“Livestock is the only source of food, transport and income for almost half of the Mongolian population and we have to act now to help herders survive over the coming months”, explains Madame Nordov Bolormaa, Secretary General of the Mongolian Red Cross.
This is the second successive year in a row that Mongolia is experiencing Dzud. Last year’s disaster caused the death of over one million animals.
 “We are concerned that we will see a repeat of last year when many herders sold their animals while they were still alive and oversupply of livestock resulted in very low market prices”, explains Gwendolyn Pang, Head of the IFRC’s Country Cluster Support Team in Beijing.
“Families with fewer animals to sell are particularly vulnerable. Many will lose their livelihoods and will have no choice but to migrate to slum areas on the outskirts of Ulaanbaatar and other urban centres where they will face great social and economic hardship”.
Courtesy of

6 dead dolphins found washed ashore in San Felipe, Mexico

Gulf beaches received reports of dead marine animals. On this occasion, municipal police report the finding of two dolphins on a private beach located in San Felipe and four others in the vicinity of Puertecitos.
Shortly before noon, the incident was reported through the number of emergencies 911, where it was indicated that on a private beach of the mentioned port, 600 meters from the Hotel Marina Resort, the two apparently small animals were found.
Immediately they went to the site and police confirmed the peculiar incident. Almost simultaneously it was indicated that another four more animals were found in the surroundings of Puertecitos by fishermen of the zone.
Staff from the Federal Attorney’s Office for Environmental Protection (PROFEPA) took the report and mobilized both points to start the investigation.
The causes of this death are not known, but they are not the only ones registered recently.
Courtesy of

Mass Death Of Birds Appearing In Magnitogorsk, Russia

In the city of metallurgists residents are watching a nasty picture – on the streets appear more bird carcasses. Citizens concerned about the phenomenon. Some have even suggested that the death comes from the plants emissions. NMU in the city is several days.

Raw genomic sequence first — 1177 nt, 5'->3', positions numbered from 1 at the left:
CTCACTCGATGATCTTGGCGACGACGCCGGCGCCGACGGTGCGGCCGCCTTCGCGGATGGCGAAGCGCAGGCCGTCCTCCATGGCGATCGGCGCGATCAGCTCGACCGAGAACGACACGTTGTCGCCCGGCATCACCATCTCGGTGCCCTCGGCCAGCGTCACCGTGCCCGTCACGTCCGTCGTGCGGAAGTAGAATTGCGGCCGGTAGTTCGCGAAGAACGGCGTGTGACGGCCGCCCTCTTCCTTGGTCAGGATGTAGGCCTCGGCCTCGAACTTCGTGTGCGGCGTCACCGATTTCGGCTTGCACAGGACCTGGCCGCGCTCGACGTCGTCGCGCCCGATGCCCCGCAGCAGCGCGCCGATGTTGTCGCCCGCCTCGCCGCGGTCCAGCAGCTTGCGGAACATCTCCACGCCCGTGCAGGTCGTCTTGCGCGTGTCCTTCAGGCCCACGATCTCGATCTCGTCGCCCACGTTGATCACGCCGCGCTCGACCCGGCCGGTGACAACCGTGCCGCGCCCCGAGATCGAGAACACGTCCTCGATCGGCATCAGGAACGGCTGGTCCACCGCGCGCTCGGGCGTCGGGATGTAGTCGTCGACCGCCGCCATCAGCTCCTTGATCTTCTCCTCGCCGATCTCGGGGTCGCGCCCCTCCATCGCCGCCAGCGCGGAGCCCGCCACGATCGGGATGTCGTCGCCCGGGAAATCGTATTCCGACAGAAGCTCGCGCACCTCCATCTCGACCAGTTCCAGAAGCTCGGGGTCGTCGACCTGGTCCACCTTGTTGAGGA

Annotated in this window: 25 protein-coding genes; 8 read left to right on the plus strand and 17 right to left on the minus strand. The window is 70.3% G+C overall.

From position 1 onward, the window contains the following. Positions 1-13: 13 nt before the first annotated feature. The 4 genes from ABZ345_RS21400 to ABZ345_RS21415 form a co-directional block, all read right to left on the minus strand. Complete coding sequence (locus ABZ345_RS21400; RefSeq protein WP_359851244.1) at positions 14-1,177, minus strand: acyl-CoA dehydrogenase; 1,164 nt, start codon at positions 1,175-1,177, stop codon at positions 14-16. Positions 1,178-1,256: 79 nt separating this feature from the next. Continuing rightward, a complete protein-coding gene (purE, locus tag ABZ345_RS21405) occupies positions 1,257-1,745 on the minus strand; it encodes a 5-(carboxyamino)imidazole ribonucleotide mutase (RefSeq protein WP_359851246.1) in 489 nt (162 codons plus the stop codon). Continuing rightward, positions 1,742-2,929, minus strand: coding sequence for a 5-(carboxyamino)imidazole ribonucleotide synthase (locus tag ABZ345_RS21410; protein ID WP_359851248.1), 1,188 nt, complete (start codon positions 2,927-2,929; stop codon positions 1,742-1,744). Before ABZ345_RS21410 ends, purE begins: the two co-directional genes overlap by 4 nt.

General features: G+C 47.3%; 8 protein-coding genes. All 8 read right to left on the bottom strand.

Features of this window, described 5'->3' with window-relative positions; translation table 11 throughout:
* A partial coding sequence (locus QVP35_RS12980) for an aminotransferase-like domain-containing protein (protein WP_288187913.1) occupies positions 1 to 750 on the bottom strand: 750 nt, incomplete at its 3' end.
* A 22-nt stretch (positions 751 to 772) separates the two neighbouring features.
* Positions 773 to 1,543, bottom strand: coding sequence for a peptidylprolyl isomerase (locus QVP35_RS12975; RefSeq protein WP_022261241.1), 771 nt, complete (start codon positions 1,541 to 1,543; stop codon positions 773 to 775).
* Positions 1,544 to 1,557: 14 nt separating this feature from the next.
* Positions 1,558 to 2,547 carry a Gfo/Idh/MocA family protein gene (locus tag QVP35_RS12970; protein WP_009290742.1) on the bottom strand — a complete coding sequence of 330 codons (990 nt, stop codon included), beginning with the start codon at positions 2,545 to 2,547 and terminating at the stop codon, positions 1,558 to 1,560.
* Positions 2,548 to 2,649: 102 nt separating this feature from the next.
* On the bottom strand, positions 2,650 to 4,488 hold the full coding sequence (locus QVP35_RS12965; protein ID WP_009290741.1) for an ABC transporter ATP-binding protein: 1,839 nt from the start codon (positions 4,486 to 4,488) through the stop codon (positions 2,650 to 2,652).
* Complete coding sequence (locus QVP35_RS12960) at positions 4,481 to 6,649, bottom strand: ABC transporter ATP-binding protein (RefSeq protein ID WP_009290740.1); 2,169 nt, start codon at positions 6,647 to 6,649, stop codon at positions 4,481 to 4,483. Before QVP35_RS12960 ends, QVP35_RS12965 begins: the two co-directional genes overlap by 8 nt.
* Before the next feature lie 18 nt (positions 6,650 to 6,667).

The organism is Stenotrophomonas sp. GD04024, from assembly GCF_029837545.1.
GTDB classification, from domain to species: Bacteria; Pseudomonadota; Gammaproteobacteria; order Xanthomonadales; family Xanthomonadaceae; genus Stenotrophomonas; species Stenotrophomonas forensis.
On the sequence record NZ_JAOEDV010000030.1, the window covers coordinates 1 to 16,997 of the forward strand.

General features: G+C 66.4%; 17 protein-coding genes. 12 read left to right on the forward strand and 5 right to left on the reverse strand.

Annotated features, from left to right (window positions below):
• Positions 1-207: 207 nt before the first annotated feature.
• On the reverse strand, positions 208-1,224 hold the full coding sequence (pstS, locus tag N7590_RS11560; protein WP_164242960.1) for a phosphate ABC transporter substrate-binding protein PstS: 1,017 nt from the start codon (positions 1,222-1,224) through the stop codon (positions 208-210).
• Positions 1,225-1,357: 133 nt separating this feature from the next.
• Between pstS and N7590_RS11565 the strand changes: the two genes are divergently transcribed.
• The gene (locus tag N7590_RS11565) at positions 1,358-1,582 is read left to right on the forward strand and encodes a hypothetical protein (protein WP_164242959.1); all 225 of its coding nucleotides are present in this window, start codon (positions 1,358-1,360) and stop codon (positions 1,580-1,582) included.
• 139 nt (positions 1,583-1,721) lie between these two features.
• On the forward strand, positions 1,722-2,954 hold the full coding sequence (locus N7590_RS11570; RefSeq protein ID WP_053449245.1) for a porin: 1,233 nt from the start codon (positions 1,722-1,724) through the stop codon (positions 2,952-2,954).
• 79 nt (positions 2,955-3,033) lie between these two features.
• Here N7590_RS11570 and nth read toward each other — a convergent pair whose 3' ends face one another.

However, note that the mass death of birds is seen not only in Magnitogorsk, is already seen and residents Coosa. Dead birds lie straight on the road, and people who have to watch as the poor animals from the toil of the disease, completely powerless to help them.
As stated by ornithologists, this phenomenon is unfortunately the norm – natural selection. And warned that sick birds should not be handled. Since some human diseases are transmitted.
Courtesy of

17 TONS of dead fish found in a dam in Piaui, Brazil

Fish Kill Alert
About 17 tons of dead fish were found in the Estreito Dam, in the municipality of Francisco Macêdo, 391 km from Teresina. According to the Association of Fish Farmers of the city, the estimated loss is R $ 200 thousand.
Fishermen mourn the loss. The time is the one of greater sale of the fish due to Holy Week and the expectation was the sale of 23 tons of tilápia, which was made unviable with the deaths.
On Wednesday (15), representatives of the Association, the mayor, secretary of Agriculture and the company of Teresina that provides fish feed, meet to determine the causes of the deaths. The suspicion is the lack of oxygen.
Recently, 23 thousand fingerlings have been delivered to the Fishermen’s Association of Franscisco Macêdo, which will only be ready for commercialization in July.
Courtesy of